While most kids who grow up poor never become criminals, growing up in poverty increases the risk of involvement in crime. Allowing more lower-income families to keep more of their earned income would help lift more children out of poverty and decrease the likelihood that the children will commit crimes as adults.

“This will really help many of our lower-income families keep more of their earned income,” Chief Gregory said.” It will also help make sure that this economic downturn doesn’t lead to a generation of future criminals.” Research published in the Journal of the American Medical Association indicates that when parents’ incomes are increased to above the poverty level, children in those families exhibit fewer behavioral problems and, as a result, are significantly less likely to turn to a life of crime. By allowing working parents to keep more of their income, the child tax credit would help more families make ends meet and ensure that fewer children are exposed to the worst risk factors for crime, the law enforcement leaders said.

The law enforcement leaders called on Congress to continue to improve the child tax credit, which was expanded through the 2009 Recovery Act, by making room in the 2011 budget for a child tax credit refundable to the first dollar of earned income. Currently families only get the credit, which is 15% of earned income up to a maximum of $1,000 per child, once they have earned at least $3,000. If Congress does not act, the threshold will increase from $3,000 back to the previous amount of $12,850, excluding even more poor, working parents from receiving the tax credit.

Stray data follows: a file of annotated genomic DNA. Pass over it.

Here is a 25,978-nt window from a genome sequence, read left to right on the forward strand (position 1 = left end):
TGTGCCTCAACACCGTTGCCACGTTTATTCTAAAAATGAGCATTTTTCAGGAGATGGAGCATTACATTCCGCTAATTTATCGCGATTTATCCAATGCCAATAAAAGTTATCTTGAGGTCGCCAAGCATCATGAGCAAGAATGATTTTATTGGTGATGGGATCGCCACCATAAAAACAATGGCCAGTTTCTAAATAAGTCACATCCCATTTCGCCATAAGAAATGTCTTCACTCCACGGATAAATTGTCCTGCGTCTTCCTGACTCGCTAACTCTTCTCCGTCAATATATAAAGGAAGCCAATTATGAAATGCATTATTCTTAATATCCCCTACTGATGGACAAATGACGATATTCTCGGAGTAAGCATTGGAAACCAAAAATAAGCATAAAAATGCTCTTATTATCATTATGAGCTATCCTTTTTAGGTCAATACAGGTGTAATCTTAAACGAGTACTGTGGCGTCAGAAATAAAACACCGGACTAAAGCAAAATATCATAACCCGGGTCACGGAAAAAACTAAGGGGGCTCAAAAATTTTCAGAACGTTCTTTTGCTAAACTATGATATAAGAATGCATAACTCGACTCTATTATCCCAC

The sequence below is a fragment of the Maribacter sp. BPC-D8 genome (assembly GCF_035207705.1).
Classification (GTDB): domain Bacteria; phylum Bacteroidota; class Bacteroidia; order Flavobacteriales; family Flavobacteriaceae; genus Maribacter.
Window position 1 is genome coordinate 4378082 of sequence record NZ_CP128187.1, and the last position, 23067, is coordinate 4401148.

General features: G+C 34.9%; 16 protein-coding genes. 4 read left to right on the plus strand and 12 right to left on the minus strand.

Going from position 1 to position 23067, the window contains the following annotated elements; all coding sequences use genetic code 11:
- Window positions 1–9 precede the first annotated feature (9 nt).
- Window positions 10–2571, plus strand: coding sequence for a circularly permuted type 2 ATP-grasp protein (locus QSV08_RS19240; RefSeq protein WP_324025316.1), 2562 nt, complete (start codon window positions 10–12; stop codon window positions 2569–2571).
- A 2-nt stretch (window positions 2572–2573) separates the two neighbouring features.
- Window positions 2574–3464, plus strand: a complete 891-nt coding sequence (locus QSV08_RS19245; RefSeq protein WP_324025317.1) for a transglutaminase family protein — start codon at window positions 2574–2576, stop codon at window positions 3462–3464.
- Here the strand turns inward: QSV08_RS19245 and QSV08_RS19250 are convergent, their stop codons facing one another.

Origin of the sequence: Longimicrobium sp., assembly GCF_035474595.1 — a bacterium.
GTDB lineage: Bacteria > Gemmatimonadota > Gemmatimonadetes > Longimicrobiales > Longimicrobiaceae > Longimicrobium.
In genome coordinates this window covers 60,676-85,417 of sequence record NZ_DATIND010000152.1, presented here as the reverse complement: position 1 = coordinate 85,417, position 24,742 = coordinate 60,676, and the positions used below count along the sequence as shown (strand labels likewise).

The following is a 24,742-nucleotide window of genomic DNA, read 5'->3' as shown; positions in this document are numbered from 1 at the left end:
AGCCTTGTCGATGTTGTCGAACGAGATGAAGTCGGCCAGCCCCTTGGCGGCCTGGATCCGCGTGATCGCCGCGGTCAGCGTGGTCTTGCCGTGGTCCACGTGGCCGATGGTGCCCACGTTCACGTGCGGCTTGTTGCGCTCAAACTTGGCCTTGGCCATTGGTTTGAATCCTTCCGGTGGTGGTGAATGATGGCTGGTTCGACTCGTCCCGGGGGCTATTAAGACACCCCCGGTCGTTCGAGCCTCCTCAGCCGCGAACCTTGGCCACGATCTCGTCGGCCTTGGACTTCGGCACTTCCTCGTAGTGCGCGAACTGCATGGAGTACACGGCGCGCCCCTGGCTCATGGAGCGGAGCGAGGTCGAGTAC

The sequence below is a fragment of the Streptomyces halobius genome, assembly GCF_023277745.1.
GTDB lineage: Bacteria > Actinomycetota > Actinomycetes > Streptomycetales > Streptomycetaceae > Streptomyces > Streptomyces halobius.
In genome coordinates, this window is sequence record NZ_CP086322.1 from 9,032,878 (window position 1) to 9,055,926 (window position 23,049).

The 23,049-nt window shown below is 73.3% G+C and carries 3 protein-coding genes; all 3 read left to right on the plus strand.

In the United States, children are more likely to be living in poverty than any other age group. In the Carolinas, approximately one in five children are growing up in poverty. Unemployment rates in the Carolinas have spiked over the last year; between December 2008 and December 2009, North Carolina’s unemployment rate climbed from 8 percent to just over 11 percent, while South Carolina’s rate climbed from just under 9 percent to 12.6 percent.

“We know that we can cut crime by cutting child poverty. Congressman Spratt is a leader when it comes to fighting for policies that benefit children and increase public safety,” Sheriff Young said. “Law enforcement leaders will stand shoulder to shoulder with him as he makes sure that the child tax credit is a top priority as he works this month with his colleagues in Congress to draft the federal budget for the coming year.” The current Child Tax Credit, as enhanced by the recovery package, provides help to 253,000 South Carolina children in families who would otherwise stand to lose these benefits if Congress takes no legislative action. These are the families most likely to spend the money rather than save it, which also keeps more dollars flowing through the local economy. site child tax credit 2011

“From a law enforcement perspective, all the choices we make have to be in the interests of public safety,” Chief Patterson said. “This not only helps kids get the right start in life, it also will make South Carolina communities safer and better places to live.” Chief Gregory, Sheriff Young and Chief Patterson are members of Fight Crime: Invest in Kids, an anti-crime organization of more than 5,000 police chiefs, sheriffs, prosecutors and violence survivors, including 125 in South Carolina.

For more information, visit www.fightcrime.org.